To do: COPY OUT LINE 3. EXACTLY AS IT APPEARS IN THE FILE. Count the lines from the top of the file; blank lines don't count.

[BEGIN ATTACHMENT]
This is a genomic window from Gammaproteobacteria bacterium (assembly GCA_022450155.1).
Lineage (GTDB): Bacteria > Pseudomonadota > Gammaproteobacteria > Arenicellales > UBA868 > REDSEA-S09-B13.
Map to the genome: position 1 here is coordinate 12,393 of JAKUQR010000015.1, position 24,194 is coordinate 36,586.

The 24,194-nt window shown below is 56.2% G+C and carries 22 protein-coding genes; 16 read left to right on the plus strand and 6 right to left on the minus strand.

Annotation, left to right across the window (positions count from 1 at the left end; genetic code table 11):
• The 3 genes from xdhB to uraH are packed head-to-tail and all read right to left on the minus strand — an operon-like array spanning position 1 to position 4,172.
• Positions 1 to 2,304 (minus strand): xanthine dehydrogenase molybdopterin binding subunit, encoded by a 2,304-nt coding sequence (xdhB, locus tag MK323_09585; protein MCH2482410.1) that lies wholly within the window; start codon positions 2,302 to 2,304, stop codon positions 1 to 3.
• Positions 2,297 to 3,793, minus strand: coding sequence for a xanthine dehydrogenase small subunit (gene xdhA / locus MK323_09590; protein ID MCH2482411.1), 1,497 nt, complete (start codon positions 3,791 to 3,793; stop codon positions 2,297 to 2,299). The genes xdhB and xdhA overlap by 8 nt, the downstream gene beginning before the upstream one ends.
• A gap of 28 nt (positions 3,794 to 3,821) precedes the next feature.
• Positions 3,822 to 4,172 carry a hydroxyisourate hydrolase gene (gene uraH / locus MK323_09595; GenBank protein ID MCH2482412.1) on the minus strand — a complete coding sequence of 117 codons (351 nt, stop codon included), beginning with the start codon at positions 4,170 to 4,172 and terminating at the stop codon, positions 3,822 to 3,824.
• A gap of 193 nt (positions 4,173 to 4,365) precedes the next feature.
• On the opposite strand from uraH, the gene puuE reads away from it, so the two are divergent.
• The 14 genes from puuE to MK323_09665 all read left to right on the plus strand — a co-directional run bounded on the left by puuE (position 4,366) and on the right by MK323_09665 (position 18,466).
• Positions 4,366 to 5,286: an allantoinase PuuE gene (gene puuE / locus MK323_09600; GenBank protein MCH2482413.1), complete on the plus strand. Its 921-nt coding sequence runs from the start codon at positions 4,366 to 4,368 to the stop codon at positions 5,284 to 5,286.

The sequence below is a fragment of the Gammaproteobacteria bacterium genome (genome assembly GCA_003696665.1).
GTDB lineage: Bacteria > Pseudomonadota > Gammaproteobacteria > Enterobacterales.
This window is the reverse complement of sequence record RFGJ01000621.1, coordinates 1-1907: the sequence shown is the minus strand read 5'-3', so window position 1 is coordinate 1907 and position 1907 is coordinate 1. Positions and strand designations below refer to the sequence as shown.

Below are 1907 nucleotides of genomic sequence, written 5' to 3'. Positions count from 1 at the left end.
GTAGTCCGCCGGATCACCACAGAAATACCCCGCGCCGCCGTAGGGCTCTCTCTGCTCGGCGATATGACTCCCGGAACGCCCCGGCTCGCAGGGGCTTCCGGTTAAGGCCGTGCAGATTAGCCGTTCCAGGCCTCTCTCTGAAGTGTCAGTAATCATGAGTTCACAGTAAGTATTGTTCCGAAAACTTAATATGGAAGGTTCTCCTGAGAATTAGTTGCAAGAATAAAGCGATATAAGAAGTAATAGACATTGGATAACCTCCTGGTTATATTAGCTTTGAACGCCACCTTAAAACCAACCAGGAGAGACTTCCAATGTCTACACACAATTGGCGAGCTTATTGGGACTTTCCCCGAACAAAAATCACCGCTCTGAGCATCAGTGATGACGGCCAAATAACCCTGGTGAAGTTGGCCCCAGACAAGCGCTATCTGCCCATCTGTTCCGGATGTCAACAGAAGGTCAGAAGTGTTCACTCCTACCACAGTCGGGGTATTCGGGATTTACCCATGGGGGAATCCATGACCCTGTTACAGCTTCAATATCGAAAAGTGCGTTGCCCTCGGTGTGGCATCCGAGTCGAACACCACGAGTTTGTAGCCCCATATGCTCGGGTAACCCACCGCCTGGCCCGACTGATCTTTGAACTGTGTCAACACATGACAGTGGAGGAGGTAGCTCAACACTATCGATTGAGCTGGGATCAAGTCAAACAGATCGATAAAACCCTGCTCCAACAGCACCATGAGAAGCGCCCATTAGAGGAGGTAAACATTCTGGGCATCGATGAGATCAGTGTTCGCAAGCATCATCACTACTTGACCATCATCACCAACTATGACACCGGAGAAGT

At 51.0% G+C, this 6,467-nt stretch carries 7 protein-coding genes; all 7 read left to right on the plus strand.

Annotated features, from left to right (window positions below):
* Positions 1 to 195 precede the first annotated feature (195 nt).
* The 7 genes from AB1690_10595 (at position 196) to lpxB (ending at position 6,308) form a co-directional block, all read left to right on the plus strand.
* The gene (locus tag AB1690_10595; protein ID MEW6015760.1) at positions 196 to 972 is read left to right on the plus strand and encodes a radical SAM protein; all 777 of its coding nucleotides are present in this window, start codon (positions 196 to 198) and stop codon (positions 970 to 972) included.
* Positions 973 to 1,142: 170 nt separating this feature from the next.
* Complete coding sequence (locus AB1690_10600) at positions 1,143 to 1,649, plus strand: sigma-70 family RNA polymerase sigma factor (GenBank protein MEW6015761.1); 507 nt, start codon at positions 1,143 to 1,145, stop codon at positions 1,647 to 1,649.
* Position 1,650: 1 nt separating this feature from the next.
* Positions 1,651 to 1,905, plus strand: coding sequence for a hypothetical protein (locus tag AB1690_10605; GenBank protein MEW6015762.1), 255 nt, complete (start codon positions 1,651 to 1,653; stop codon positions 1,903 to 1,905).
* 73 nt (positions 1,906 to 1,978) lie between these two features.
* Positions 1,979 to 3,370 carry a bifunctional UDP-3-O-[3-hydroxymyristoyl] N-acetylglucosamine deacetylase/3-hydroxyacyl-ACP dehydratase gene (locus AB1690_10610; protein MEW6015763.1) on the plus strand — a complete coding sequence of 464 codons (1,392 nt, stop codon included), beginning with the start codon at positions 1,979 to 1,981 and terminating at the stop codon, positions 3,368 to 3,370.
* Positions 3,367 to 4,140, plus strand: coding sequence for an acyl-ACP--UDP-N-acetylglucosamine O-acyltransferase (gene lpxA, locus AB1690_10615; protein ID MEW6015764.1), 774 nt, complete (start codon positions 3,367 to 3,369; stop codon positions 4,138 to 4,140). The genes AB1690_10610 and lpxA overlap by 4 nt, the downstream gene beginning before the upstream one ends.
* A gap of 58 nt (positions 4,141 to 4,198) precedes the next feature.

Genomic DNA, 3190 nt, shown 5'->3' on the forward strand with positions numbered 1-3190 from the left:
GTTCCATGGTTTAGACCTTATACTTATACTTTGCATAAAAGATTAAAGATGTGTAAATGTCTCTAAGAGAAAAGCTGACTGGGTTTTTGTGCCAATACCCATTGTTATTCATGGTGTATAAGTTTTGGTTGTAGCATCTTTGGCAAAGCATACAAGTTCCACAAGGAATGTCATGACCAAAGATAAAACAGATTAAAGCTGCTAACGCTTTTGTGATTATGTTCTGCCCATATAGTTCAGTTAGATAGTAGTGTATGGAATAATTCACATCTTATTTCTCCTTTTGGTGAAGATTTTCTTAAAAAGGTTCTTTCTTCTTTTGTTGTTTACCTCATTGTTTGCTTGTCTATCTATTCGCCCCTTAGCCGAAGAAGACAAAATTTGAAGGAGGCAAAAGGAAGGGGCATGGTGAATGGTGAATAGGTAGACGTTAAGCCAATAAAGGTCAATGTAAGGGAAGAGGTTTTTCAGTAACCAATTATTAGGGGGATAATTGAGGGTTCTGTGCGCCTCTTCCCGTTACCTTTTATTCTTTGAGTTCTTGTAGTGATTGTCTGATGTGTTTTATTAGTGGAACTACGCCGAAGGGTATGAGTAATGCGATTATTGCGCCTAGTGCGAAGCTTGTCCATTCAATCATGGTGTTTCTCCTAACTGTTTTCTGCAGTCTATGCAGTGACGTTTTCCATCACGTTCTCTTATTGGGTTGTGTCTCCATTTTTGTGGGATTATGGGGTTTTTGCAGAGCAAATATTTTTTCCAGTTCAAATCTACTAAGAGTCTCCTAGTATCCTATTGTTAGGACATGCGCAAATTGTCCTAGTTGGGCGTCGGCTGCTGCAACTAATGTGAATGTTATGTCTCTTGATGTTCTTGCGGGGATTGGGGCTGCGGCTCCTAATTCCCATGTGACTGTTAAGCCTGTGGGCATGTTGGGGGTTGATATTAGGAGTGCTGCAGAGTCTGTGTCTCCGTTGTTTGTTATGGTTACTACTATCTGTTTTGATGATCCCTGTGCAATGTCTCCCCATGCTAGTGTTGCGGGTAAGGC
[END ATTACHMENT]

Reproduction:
Map to the genome: position 1 here is coordinate 12,393 of JAKUQR010000015.1, position 24,194 is coordinate 36,586.